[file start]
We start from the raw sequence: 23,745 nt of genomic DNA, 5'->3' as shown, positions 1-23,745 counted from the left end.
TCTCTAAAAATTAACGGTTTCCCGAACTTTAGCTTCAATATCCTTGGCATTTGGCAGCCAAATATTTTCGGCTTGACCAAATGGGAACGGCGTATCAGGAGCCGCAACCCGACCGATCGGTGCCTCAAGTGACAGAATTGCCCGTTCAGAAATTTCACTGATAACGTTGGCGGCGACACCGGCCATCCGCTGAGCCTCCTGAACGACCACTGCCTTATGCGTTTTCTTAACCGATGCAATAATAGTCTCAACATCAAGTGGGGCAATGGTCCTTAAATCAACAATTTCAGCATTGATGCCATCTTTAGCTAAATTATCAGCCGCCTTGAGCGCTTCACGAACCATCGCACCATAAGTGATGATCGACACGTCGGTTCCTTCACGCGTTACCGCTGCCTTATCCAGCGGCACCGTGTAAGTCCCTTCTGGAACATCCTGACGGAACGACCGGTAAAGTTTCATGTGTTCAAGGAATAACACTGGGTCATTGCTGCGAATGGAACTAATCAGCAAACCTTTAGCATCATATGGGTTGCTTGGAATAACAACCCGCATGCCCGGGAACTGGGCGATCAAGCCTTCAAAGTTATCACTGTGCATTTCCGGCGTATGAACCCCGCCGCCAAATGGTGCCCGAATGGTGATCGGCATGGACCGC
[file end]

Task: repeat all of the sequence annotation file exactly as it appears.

We start from the raw sequence: 23,745 nt of genomic DNA, 5'->3' as shown, positions 1-23,745 counted from the left end.
TCTCTAAAAATTAACGGTTTCCCGAACTTTAGCTTCAATATCCTTGGCATTTGGCAGCCAAATATTTTCGGCTTGACCAAATGGGAACGGCGTATCAGGAGCCGCAACCCGACCGATCGGTGCCTCAAGTGACAGAATTGCCCGTTCAGAAATTTCACTGATAACGTTGGCGGCGACACCGGCCATCCGCTGAGCCTCCTGAACGACCACTGCCTTATGCGTTTTCTTAACCGATGCAATAATAGTCTCAACATCAAGTGGGGCAATGGTCCTTAAATCAACAATTTCAGCATTGATGCCATCTTTAGCTAAATTATCAGCCGCCTTGAGCGCTTCACGAACCATCGCACCATAAGTGATGATCGACACGTCGGTTCCTTCACGCGTTACCGCTGCCTTATCCAGCGGCACCGTGTAAGTCCCTTCTGGAACATCCTGACGGAACGACCGGTAAAGTTTCATGTGTTCAAGGAATAACACTGGGTCATTGCTGCGAATGGAACTAATCAGCAAACCTTTAGCATCATATGGGTTGCTTGGAATAACAACCCGCATGCCCGGGAACTGGGCGATCAAGCCTTCAAAGTTATCACTGTGCATTTCCGGCGTATGAACCCCGCCGCCAAATGGTGCCCGAATGGTGATCGGCATGGACCGC